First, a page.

Female Academics And The ‘Flexibility Myth’

Academic mothers don’t need encouragement to be ambitious and optimistic. They need relief from grossly inadequate support systems that deprive them of real choices and a fair shot at successful careers.

In the now-viral clip of political science professor Robert E. Kelly’s BBC interview-gone-wrong from his home office, two toddlers crash through the door in the background, and slapstick hilarity ensues. Kelly’s harried wife rushes in and herds the tiny creatures out of the room, crawls on the floor, grabs for the knob and disappears behind the slammed door. Kelly, eyes closed, remains in the frame looking mortified in his necktie and blazer.

A professor and parent to two young daughters, I see shades of my life in this funny clip—to a point. I, too, have locked myself in my home office for phone interviews, trying to sound focused and serious while praying that no toddler fists beat down the door, or high-pitched shrieks blow my cover of working from home.

But I’ve done this without a wife to run interference. I have a husband who’s an excellent father, but when I’m working, he’s at work too. And because I had my first child as a contingent faculty member, ineligible for the university’s maternity leave, breastfed each baby for a year as recommended by the American Academy of Pediatrics, and struggled over the years to find affordable, high-quality child care, I’ve often had to work from home while also caring for my girls. This has meant doing two demanding, full-time jobs at once—or, more accurately, doing both at half-power.

There’s a flexibility myth in academia. It goes like this: Academic mothers have it much better than other professional mothers because of their flexible schedule—a luxury women in business, journalism, law, and medicine don’t enjoy—which allows them to set their own hours, and chart their individual paths to success.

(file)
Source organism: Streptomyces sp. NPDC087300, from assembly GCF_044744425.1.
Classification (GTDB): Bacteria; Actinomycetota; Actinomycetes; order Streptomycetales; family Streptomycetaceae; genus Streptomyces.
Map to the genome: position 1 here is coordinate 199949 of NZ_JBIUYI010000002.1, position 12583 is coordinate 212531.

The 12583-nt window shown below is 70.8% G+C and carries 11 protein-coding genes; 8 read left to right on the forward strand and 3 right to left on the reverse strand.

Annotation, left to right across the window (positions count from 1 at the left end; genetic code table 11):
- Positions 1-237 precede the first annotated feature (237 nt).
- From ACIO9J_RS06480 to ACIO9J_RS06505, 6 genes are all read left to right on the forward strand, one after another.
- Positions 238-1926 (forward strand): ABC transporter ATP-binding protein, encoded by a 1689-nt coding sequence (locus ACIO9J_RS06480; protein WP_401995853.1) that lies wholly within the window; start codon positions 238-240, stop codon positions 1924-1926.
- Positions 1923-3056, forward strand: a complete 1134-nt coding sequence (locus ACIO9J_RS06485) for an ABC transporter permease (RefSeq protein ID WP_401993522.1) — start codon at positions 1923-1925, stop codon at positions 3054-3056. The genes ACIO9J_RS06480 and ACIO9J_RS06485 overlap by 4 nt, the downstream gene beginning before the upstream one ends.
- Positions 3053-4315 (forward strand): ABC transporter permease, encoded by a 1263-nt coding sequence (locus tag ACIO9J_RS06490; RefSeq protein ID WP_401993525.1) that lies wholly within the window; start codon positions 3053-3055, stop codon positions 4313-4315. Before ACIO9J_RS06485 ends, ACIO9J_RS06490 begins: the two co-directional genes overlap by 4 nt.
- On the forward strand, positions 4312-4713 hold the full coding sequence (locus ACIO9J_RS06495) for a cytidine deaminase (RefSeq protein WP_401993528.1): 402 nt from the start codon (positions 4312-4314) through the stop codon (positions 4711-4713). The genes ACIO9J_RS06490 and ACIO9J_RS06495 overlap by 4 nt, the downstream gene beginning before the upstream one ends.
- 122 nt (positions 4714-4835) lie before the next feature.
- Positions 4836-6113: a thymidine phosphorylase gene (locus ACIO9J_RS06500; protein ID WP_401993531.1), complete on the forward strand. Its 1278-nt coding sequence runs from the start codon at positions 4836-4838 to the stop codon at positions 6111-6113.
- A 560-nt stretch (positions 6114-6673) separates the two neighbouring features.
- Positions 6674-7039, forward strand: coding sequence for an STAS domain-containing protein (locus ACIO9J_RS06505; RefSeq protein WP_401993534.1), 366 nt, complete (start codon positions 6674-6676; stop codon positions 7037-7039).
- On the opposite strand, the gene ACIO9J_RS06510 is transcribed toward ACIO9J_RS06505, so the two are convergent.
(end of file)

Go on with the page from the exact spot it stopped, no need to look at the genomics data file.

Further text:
It’s tempting to buy into this myth, a kind of variation on the American Dream, because it sounds wonderful: You can care for your babies at home (avoiding costly and germy day care and the guilt of leaving your baby with strangers), write brilliant books while they nap all afternoon, teach classes at night while they’re home asleep, and achieve tenure. The work is hard, for sure, but the rewards are great.

The problem is that it’s not true. Flexibility is not enough to make up for the significant cultural and structural problems that mothers face in the academy, nearly 30 years after they began to enter graduate programs in numbers comparable to men. Recent research shows that mothers are faring terribly in academia. Mary Ann Mason, faculty co-director of the Earl Warren Institute for Law and Social Policy at the University of California, Berkeley, puts it bluntly: “For men, having children is a career advantage, and for women, it is a career killer.

Among tenured faculty, 70% of men have children, compared with 44% of women.  Mason attributes this gender discrepancy to academia’s rigid career track, which does not permit “time outs,” and demands that assistant professors perform to their highest potential early on, in their 30s and early 40s, which are prime childbearing years for women. One result is that women with children fall off the tenure track to fill the swelling ranks of the underclass of contingent faculty. Women today make up as much as 61% of contingent faculty, and many, if not most of them, are mothers.